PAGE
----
- Informal Learning, Rediscovering the Natural Pathways That Inspire Innovation and Performance by Jay Cross, Pfeiffer, 2007
- Honouring the Child: Changing Ways of Teaching by Pamela Proctor
- Informal Learning, Rediscovering the Natural Pathways That Inspire Innovation and Performance
“It is no longer useful to define learning as what someone is able to do all on his or her lonesome. This is not Survivor. Knowledge workers of the future will have instant, ubiquitous access to the Net. The measure of their learning is an open-book exam. “What can you do?” has been replaced with “What can you and your network connections do?” Knowledge itself is moving from the individual to the individual and his/her contacts.” – Informal Learning
I read widely in education and learning and each year I find one or two books, rarely more, that I find compelling enough to pump my arm in the air and shout, “yes! YES!” Fairly recent examples for me in this category were ‘Unlock the Genius Within,” by Dr. Daniel Janik (2006), and “Smart Moves, Why learning isn’t all in your head,” by Carla Hannaford (2005).
I haven’t even finished ‘Informal Learning’ by Jay Cross but I’ve been waving my hands emphatically since I started reading it several weeks ago. Gleaned from his work as a corporate consultant (HR, corporate training, recruitment) Cross stacks profile on profile of the very rapidly changing world of workplace learning.
corporate learning used to emerge via intimidating binders, weekend retreats and, more recently, tedious PowerPoint presentations, Cross points out that a new day has dawned for corporate learning, yielding much higher participant satisfaction and productivity. This new corporate learning scape is enhanced through conversation, visualization, online collaboration, complemented by formal training but not driven by it.
I highly recommend this book to any person hoping to stoke the fires of learning in an organizational setting. And in case you’re wondering what Cross has to say about schooling, well, to no surprise, his comments aren’t flattering:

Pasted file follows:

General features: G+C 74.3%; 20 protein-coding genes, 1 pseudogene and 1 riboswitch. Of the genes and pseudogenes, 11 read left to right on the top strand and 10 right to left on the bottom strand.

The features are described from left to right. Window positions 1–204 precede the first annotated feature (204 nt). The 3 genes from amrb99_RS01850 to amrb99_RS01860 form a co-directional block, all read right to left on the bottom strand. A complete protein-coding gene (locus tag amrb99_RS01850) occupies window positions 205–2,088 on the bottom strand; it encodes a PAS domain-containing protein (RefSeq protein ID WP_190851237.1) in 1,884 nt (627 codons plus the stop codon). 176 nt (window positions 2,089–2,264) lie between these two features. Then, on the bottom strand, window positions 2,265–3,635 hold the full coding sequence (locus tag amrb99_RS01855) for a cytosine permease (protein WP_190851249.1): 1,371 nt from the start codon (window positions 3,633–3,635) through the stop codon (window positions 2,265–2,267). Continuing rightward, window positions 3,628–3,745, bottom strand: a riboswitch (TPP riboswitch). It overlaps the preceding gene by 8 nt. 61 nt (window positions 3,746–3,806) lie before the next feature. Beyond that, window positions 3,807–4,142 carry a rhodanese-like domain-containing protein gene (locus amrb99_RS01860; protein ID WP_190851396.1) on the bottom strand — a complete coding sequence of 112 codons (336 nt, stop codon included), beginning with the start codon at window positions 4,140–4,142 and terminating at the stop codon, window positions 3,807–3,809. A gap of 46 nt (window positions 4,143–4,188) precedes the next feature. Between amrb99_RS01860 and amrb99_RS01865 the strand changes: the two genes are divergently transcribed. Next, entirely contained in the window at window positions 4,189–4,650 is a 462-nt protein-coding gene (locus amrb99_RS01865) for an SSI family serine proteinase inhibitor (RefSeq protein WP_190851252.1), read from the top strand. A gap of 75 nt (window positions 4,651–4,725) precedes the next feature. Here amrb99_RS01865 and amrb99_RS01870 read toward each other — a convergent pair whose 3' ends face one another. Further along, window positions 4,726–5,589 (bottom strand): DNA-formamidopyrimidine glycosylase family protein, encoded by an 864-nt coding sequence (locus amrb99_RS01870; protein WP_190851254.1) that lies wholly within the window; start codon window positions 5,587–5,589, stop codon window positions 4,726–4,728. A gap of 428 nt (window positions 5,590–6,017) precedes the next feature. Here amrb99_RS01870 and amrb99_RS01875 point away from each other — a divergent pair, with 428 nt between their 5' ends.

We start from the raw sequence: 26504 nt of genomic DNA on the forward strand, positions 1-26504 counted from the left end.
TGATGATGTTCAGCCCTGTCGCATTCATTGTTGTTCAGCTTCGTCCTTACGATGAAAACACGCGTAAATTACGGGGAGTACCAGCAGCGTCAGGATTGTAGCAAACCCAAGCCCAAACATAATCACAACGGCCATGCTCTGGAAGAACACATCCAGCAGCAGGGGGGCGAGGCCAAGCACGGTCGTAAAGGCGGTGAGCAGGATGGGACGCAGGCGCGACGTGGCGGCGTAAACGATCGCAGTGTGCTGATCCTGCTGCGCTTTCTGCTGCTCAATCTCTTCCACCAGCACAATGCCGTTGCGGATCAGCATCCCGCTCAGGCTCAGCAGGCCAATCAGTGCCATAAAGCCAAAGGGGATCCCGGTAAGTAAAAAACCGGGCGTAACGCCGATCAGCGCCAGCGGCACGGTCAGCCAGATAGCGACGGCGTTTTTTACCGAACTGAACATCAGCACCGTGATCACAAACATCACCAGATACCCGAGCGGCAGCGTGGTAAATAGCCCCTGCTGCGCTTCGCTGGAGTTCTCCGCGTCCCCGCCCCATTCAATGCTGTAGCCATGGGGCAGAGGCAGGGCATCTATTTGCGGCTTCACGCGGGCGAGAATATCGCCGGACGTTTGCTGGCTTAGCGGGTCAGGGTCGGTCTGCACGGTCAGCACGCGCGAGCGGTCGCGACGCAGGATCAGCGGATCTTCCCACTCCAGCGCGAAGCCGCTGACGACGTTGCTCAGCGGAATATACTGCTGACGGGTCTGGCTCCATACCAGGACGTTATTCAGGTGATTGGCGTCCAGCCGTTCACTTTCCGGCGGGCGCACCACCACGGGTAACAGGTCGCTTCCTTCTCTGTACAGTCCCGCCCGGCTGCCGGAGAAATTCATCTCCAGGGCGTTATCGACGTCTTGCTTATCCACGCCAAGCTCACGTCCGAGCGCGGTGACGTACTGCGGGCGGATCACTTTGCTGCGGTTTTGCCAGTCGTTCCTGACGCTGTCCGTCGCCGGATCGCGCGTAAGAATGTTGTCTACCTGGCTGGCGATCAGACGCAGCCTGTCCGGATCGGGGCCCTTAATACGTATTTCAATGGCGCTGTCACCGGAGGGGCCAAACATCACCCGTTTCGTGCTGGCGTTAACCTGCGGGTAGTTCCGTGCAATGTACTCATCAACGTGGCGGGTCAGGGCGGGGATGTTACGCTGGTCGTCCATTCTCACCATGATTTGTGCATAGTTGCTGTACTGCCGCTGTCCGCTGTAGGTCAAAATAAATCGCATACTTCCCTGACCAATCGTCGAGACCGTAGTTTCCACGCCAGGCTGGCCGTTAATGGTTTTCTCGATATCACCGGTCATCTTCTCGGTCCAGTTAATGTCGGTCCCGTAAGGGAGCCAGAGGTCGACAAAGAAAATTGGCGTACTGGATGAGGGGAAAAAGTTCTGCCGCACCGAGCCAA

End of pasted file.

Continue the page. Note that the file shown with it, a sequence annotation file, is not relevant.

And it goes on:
“Today’s free-range learners are knowledge workers. They expect the freedom to connect the dots themselves. Imagine the difference between a free-range (informal) learner and (formal) high school student The high school student is not allowed to take notes, books, or a cell phone into the room for the final exam. Happily for us all, life is unlike high school.”
‘Honouring the Child; Changing Ways of Teaching’ by Pamela Proctor
A couple of weekends back I had the honour to help preside over an event in Gibsons and introduce Pam Proctor and her new book, ‘Honouring the Child, Changing Ways of Teaching.’
Pam, now in her seventies, graduated from UBC Faculty of Education the year I was born (1957!). In 1971 she co-founded a remarkable open-concept schooling project in Vancouver: the ‘Charles Dickens Annex’ program, after having traveled to England to learn about holistic learning and open schooling. For the next 16 years she worked in the CD Annex program, where children’s happiness remained a defining characteristic, kids could remain with siblings for several years, they were able to choose their study subjects, and on and on …
Pam’s book is about her study time in England (including visiting the famed ‘Summerhill’ and interviewing its founder AS Neill) and her years in the CDA program. She was eventually transferred out of CDA, and the program has been steadily standardized to this day. I think the book is a wonderful read and a compelling testimony to a time when our public system embraced innovation, holistic learning and open-concept schooling. At the book launch on Saturday were a number of Pam’s teaching colleagues as well as several former students of the program, all of whom were confirming in their praise of the program and this unfortunately bygone era.